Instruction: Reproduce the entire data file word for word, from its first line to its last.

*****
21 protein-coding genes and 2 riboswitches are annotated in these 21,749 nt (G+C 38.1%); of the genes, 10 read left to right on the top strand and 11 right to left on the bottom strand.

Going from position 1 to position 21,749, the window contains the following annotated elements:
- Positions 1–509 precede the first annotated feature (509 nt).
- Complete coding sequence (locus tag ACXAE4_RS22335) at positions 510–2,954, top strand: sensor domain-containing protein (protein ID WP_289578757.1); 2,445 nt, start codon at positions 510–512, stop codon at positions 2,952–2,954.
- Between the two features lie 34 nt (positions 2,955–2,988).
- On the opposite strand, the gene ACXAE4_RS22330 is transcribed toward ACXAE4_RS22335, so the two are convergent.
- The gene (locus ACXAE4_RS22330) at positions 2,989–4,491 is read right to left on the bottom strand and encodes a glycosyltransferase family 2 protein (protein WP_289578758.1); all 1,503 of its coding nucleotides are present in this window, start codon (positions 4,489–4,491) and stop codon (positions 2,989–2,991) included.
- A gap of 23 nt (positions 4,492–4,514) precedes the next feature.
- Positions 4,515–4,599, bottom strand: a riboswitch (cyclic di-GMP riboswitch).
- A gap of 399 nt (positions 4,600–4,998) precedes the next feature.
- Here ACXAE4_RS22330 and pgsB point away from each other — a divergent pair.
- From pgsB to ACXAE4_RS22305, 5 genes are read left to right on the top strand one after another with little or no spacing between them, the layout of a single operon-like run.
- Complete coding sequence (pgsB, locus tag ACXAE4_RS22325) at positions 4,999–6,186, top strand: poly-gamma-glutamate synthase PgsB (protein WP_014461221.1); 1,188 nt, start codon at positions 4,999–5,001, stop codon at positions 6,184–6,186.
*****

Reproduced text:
21 protein-coding genes and 2 riboswitches are annotated in these 21,749 nt (G+C 38.1%); of the genes, 10 read left to right on the top strand and 11 right to left on the bottom strand.

Going from position 1 to position 21,749, the window contains the following annotated elements:
- Positions 1–509 precede the first annotated feature (509 nt).
- Complete coding sequence (locus tag ACXAE4_RS22335) at positions 510–2,954, top strand: sensor domain-containing protein (protein ID WP_289578757.1); 2,445 nt, start codon at positions 510–512, stop codon at positions 2,952–2,954.
- Between the two features lie 34 nt (positions 2,955–2,988).
- On the opposite strand, the gene ACXAE4_RS22330 is transcribed toward ACXAE4_RS22335, so the two are convergent.
- The gene (locus ACXAE4_RS22330) at positions 2,989–4,491 is read right to left on the bottom strand and encodes a glycosyltransferase family 2 protein (protein WP_289578758.1); all 1,503 of its coding nucleotides are present in this window, start codon (positions 4,489–4,491) and stop codon (positions 2,989–2,991) included.
- A gap of 23 nt (positions 4,492–4,514) precedes the next feature.
- Positions 4,515–4,599, bottom strand: a riboswitch (cyclic di-GMP riboswitch).
- A gap of 399 nt (positions 4,600–4,998) precedes the next feature.
- Here ACXAE4_RS22330 and pgsB point away from each other — a divergent pair.
- From pgsB to ACXAE4_RS22305, 5 genes are read left to right on the top strand one after another with little or no spacing between them, the layout of a single operon-like run.
- Complete coding sequence (pgsB, locus tag ACXAE4_RS22325) at positions 4,999–6,186, top strand: poly-gamma-glutamate synthase PgsB (protein WP_014461221.1); 1,188 nt, start codon at positions 4,999–5,001, stop codon at positions 6,184–6,186.